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Rare ‘Blue Jet’ Lightning Photographed from Space by ISS: Exploring the Nature of This Extraordinary Phenomenon




Thunderstorms happen above the clouds, too.

Thunderstorms certainly treat surface-dwellers to light shows, but there’s also plenty of activity we don’t see here on the ground. Exhibit A: This photo of a projection of “blue lightning” out into space from the thunderclouds above the small Pacific island Nauru in February 2019.

The paper describes not just the blue jet itself, but also a few of its friends—four smaller flashes at the top of the clouds that did not project out into the second layer of the atmosphere, known as the stratosphere.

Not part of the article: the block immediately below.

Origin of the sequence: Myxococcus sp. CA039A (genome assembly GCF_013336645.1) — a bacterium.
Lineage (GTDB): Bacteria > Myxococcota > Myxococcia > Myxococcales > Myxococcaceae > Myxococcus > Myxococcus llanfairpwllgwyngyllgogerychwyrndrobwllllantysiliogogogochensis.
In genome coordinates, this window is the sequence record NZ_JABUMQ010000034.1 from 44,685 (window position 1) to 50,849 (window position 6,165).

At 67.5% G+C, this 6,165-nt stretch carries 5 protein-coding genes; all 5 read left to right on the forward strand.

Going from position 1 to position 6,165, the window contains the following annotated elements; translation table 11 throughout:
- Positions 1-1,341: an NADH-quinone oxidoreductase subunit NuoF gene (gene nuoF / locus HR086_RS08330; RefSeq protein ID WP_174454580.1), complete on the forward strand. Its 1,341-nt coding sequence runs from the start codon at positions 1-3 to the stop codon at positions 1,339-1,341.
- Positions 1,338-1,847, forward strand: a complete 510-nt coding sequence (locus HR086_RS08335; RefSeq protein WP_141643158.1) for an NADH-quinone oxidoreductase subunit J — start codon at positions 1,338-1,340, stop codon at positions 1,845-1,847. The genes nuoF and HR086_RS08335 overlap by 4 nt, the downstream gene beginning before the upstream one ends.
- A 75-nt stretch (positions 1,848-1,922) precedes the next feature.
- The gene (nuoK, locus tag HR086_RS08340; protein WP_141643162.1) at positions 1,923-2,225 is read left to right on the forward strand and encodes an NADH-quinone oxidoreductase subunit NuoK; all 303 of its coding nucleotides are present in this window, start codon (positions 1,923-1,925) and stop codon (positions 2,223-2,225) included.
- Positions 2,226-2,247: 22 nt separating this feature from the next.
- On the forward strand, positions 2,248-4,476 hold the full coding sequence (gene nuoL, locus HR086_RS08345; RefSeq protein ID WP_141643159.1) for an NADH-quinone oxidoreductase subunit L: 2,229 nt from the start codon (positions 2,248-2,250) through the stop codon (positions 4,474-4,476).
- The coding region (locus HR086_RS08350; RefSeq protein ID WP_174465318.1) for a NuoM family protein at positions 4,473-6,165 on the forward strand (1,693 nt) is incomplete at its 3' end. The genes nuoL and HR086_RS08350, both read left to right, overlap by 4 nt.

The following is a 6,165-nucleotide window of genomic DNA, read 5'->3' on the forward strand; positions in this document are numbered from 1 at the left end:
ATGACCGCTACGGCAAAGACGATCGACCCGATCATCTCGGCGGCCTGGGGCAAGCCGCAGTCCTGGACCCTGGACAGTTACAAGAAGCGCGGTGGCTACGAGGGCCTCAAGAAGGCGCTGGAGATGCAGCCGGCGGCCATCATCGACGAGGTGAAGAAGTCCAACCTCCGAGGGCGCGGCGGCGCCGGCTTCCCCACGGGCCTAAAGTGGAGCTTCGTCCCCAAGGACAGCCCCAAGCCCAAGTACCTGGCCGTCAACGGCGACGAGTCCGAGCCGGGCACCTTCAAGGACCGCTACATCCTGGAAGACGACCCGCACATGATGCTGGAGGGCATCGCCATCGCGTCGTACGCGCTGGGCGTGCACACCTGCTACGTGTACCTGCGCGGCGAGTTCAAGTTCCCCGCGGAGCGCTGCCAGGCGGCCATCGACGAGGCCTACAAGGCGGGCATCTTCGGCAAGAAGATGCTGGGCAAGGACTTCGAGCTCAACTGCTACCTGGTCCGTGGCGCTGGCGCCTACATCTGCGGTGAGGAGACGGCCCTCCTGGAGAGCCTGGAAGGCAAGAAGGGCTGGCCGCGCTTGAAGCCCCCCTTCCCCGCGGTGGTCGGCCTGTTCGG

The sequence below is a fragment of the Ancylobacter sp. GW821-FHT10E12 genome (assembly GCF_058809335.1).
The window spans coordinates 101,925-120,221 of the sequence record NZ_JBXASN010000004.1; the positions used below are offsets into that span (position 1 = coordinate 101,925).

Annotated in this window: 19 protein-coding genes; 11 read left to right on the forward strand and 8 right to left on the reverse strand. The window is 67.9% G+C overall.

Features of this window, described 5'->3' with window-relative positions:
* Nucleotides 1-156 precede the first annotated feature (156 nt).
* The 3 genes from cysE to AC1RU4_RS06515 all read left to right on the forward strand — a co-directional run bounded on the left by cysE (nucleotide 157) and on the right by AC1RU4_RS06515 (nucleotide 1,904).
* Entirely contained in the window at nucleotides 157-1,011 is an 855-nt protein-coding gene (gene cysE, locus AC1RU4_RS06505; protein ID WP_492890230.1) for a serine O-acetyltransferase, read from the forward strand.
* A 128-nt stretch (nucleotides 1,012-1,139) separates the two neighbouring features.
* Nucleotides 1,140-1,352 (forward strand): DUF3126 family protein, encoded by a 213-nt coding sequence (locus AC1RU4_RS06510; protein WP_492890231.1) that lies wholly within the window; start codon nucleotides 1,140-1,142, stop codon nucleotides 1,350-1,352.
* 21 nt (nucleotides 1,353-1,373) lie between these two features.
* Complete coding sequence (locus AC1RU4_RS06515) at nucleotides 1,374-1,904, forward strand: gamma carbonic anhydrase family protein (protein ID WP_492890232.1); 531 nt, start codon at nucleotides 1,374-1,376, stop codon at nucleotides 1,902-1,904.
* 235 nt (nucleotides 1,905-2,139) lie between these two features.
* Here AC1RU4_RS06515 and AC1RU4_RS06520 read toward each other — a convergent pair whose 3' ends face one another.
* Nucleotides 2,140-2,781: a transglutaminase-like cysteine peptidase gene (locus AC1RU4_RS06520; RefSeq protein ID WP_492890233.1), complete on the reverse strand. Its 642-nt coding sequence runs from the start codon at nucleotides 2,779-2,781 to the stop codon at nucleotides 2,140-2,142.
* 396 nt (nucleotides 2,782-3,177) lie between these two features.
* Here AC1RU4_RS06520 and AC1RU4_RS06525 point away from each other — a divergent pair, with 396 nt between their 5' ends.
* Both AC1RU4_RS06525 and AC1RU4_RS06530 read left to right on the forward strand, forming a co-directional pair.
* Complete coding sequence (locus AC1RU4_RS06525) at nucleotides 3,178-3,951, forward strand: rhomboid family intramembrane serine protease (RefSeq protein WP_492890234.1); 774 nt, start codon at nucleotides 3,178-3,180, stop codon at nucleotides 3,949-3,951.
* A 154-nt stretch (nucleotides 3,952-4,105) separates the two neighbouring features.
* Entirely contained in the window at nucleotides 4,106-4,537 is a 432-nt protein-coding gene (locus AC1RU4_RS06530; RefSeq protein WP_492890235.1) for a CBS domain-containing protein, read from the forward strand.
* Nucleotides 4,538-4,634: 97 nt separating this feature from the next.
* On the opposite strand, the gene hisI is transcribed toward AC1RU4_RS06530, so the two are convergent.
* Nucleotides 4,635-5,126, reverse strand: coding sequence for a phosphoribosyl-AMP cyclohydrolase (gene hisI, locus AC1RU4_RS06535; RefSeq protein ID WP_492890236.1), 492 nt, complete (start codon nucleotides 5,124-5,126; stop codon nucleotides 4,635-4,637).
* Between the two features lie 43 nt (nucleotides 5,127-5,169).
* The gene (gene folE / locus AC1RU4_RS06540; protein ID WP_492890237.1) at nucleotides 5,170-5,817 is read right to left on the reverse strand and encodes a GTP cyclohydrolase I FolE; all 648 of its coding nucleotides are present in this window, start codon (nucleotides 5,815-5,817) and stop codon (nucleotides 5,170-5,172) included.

The four smaller flashes that accompanied the star of the show were identified as something called “elves.” Short for Emissions of Light and Very Low Frequency Perturbations due to Electromagnetic Pulse Sources, elves are light flashes that appear when radio waves push negatively charged electrons through the ionosphere, a region of the atmosphere that extends from 50 to 600 miles from the Earth’s surface.

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There is still much work to be done to better understand blue jets, elves and other light shows in space such as the northern lights—but ASIM’s tools will be very useful in exploring them more.